The right to fertility is one of the basic rights of citizens. Fertility behavior is one of the important ways for women to have the identity of a mother. The subject consciousness of women as reflected in fertility mainly involves the autonomy of women’s fertility, i.e., women’s right to decide whether or not to become a mother, including a women’s decision on whether or not to have a baby, the number of children and when. From a macro perspective, the protection of the right to fertility, which is the premise of population reproduction, influences a country’s population structure, population quality and the sound development of its labor market. 21 From a micro perspective, the importance of the right to fertility is more reflected in the achievement of a unique view of life that fertility behavior has brought to the individuals, as well as the accompanying non-interest in it.22 Fertility brings the mental benefit of the continuation of bloodlines. An important aspect of parenthood is to witness the birth, growth, and development of a life form that carries our own genetic characteristics, and to ourselves in the process of its growth.23 This is one of the most meaningful aspects of parenthood. However, the trouble, pain and even danger that childbearing has brought to women physically, materially and mentally should not be ignored as well. To a certain extent, childbearing is a woman’s “self-sacrifice.” Therefore, the right to fertility is of significance to the basic survival and development of individuals, behind which is human dignity and autonomy.24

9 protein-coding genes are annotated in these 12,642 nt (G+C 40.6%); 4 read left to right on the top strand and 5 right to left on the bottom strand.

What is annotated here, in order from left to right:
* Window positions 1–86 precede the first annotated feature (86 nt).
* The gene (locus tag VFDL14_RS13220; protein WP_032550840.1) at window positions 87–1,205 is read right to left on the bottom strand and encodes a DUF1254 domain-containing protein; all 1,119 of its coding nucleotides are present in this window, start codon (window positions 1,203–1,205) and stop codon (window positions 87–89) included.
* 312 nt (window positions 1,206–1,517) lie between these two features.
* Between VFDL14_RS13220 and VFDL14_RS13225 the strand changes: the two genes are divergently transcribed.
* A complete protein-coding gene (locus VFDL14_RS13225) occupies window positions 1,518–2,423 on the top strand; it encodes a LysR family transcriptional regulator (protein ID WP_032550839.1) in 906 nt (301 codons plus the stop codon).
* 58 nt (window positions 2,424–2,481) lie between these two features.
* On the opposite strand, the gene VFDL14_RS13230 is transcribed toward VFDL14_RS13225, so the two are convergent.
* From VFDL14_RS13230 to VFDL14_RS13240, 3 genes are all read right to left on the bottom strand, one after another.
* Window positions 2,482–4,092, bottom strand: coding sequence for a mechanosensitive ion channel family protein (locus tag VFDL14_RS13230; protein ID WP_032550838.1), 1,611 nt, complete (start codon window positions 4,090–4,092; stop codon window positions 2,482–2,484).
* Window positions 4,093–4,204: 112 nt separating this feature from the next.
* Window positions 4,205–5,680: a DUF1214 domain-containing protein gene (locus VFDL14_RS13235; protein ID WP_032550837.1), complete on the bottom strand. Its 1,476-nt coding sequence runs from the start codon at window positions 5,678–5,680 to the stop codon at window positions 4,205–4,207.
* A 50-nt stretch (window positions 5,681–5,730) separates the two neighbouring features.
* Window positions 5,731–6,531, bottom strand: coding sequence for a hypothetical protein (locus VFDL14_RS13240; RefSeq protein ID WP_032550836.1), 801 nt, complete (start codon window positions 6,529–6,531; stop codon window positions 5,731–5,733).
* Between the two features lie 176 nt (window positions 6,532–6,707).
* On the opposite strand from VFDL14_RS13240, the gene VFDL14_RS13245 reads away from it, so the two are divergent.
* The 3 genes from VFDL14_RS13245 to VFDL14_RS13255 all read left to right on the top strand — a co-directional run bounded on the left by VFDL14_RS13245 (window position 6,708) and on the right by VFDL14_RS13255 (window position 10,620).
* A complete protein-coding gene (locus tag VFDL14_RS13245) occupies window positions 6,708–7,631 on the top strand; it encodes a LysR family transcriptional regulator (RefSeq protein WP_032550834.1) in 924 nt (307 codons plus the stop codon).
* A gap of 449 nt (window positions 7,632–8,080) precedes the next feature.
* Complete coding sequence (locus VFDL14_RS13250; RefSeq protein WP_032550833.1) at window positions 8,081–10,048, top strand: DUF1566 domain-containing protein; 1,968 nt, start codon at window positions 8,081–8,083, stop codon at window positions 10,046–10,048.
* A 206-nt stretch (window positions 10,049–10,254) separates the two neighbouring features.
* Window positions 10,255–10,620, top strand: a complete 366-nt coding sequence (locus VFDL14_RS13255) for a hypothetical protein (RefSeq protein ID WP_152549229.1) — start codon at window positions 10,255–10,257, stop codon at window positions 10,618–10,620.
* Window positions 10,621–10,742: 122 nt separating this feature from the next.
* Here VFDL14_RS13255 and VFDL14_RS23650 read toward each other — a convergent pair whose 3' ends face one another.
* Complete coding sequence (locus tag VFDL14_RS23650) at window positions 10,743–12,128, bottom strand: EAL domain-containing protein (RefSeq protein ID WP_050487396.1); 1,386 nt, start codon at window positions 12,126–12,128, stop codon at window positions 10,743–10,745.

In implementing the three-child policy, the exercising of a woman’s right to fertility is subject to the influence of public opinion, cultural traditions and policy defects. On the one hand, the strongly-anchored patriarchal culture and traditional social gender culture still exert an influence in various ways and suppress women’s subjective consciousness of childbearing, which are manifested as a trial of strength between women’s reproductive freedom and national policies and other family members’ decision-making about childbearing. In the context of a public opinion environment where childbearing is encouraged by society and the state, and influenced by the old-fashioned idea of “the more sons, the more blessings” and of the continuity of a clan, Chinese women often passively accept the role of mother. On the other hand, even women who are willing to have children will choose to shun it in the face of workplace pressure and conflicts between work and childbearing. In real life, mothers often bear more responsibilities of upbringing and caring for children than fathers, and it will take some time and process to implement various national policies to encourage childbirth. As a result, the realization of the right to fertility will still meet invisible limitations and obstacles in the short term. It cannot be denied that the fertility behaviors of individuals are closely related to the population policy of the state and its economic and social development, and that the state’s appropriate adjustment of fertility based on public interests also has its legitimacy and practical necessity. Whether or not to have a baby and how many babies to have are no longer considered as only a person’s private affair and instinctive needs, but a person’s social responsibility. It’s just that such a social responsibility cannot be mandated. “The decision-making about childbearing is a natural human right that belongs to the family, and the protection of childbearing is a legal human right that the family shall enjoy, as well as a welfare responsibility that the state and the government shall assume.”25 In other words, with regard to fertility behavior, encouragement measures and even rewards, instead of mandating multiple births and punishing fewer births, so that the childbearing policy can avoid repeating the mistakes of instrumental rationality and interventionism.26